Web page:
But she also said, if you actually listen to what she said, she said she received the notice from the prosecutor — which was not unanimous, by the way, it was a split view — she received that notice in early September and she had her meeting with the prime minister on the 17th of September, less than a week later.

And she said to the committee that she had made her decision before she met with the prime minister on the 17th September.

That's why, when Trudeau met with her and when other people met with her, they reinforced the fact that, look, is there another way that we can try and square the circle because there are lots of people's jobs at stake.

Frankly, for her to say before the committee that as a member of Parliament you shouldn't speak about your riding — I don't know.

It's obvious that she's never served in the trenches in politics. She came in. She became immediate attorney general. She's a star. And she doesn't really like to listen to other people, including the prime minister.

You said elsewhere that she has a victim narrative that she is pursuing.

Oh, absolutely. Not only does she have a victim narrative but she keeps saying that she cannot speak on things. Nobody's stopping her from saying why she quit Veterans Affairs — or why she accepted, and then quit.

There is no limitation on what she can say. I mean, we've all resigned at different times in our lives and people can speak. We live in a democracy. There's no lawyer lawyering her up. She's the one that lawyered herself up, right away, and then decided to choose the moment.

Copps, left, and former prime minister Jean Chretien in 1991. (Ron Poling/Canadian Press)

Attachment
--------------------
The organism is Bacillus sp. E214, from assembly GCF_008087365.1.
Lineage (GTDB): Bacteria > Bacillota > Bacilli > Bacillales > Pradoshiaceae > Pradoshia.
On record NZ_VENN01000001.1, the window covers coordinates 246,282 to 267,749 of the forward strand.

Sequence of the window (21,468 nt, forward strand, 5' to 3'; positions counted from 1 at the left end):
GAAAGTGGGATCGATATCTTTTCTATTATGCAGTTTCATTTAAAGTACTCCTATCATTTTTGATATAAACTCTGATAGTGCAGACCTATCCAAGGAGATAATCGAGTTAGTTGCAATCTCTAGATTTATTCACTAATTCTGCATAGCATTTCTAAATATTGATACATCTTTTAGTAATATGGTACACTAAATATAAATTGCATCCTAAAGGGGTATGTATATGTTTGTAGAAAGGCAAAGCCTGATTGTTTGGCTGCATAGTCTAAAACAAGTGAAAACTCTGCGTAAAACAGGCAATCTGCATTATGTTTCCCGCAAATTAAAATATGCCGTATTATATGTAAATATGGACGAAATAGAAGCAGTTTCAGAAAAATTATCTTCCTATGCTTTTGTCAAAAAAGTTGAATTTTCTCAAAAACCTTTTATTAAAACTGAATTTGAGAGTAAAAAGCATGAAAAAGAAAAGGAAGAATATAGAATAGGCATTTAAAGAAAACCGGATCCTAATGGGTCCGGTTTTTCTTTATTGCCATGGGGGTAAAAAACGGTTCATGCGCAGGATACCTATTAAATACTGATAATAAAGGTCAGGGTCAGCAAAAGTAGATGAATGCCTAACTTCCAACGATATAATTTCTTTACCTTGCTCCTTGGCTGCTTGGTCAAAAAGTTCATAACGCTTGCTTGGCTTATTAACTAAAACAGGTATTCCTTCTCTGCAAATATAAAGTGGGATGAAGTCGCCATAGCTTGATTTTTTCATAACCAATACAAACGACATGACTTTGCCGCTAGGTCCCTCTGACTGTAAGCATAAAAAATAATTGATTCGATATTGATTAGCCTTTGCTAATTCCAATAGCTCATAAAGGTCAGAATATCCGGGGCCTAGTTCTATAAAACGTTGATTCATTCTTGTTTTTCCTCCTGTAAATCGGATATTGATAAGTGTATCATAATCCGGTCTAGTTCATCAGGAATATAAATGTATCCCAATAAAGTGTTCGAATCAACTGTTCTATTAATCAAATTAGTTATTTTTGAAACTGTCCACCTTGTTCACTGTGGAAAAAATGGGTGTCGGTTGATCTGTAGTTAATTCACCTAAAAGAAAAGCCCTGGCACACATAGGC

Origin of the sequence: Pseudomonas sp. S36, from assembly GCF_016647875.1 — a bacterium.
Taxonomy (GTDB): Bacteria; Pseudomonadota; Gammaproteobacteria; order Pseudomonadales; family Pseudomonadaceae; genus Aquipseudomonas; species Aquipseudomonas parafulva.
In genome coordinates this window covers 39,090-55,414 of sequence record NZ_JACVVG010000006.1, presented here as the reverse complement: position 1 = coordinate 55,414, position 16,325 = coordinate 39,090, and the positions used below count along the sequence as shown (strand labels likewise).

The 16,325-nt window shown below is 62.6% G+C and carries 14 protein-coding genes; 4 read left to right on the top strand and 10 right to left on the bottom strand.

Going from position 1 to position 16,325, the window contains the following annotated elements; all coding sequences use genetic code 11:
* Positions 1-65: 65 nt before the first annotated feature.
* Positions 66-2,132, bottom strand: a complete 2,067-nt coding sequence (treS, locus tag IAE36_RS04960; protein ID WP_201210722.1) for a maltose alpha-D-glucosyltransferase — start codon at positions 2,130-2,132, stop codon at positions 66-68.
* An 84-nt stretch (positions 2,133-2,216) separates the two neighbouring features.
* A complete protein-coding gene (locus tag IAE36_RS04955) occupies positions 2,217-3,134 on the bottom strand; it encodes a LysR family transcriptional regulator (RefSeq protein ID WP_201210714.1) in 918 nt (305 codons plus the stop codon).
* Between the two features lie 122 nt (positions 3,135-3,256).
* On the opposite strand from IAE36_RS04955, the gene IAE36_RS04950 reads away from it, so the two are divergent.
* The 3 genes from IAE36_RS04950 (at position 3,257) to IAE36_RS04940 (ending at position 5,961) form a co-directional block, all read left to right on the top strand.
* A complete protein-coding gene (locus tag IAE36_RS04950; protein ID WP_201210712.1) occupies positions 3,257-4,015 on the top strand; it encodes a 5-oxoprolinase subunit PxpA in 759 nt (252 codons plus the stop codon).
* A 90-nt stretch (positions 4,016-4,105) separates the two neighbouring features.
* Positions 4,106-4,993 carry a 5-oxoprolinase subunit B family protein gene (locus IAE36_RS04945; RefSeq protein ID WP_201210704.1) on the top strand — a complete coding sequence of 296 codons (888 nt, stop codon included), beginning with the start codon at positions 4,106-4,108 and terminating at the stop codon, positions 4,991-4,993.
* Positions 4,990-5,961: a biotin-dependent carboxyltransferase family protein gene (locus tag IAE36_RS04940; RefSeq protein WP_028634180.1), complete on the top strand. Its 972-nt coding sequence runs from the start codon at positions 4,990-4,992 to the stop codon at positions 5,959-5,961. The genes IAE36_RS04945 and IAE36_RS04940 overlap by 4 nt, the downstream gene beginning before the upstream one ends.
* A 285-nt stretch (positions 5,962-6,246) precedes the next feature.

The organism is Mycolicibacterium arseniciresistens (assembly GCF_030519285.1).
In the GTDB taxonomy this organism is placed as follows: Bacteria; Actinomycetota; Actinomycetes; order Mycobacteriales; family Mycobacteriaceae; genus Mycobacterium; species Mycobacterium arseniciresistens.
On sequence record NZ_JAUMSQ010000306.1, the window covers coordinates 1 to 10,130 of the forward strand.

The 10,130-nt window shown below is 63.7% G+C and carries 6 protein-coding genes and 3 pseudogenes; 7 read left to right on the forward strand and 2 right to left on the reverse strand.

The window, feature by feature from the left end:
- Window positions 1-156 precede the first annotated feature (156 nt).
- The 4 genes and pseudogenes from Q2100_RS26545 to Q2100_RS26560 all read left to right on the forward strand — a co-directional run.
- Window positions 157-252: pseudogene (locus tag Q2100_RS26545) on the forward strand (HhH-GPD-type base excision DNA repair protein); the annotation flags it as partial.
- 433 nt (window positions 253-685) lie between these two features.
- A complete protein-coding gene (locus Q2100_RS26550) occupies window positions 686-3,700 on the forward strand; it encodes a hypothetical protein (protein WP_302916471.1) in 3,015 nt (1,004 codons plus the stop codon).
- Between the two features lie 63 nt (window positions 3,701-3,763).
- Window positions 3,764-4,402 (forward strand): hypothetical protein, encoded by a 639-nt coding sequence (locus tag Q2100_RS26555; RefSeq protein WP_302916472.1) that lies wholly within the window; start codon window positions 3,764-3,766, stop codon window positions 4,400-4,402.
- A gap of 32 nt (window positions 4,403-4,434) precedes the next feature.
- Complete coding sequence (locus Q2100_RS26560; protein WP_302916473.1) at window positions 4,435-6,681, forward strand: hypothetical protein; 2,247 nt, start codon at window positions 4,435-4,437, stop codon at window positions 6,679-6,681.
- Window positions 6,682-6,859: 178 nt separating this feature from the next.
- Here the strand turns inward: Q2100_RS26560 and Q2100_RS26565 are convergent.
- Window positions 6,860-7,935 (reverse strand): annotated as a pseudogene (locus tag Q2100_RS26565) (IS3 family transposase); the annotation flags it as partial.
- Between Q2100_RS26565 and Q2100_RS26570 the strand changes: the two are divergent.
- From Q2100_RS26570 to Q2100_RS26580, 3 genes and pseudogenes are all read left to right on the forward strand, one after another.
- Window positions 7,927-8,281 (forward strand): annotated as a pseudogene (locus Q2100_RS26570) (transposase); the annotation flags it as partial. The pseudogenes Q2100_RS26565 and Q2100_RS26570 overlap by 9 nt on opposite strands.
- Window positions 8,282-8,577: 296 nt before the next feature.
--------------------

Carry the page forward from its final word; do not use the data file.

You, as a woman cabinet minister, a woman in politics — it was bruising. I watched you over those years, and I've known from reading what you've written, and what you've said, about how difficult that was. At some level, can you appreciate what that pressure must've felt like for her?

Unfortunately, when you're in a cabinet, you're there at the grace of everybody else getting elected and you're also there at the pleasure of the boss, who is the prime minister.

You said that you think that Mr. Trudeau should get tougher. But there's suggestions that what's coming in the next day or so is some kind of statement of contrition — that he has to be more contrite and take ownership.

[Editor's note: After this interview aired, Trudeau responded to the testimonies. Read more at CBC News.]

I wouldn't be contrite. He hasn't done a single thing wrong. 

And I did write a column [in The Hill Times] saying, I think, had there been 9,000 Aboriginal jobs involved in her decision, she would have viewed it differently.

And that's why you have to hear colleagues out. You can't just come and say, "Oh, I'm not doing this and I'm not talking to anybody. You can't talk to me. Oh my god, 11 people have called me." 

Heavens to Betsy! Eleven people is nothing in politics. Usually you get about 11 calls an hour.

Written by Kevin Robertson and John McGill. Interview produced by Kevin Robertson. Q&A has been edited for length and clarity.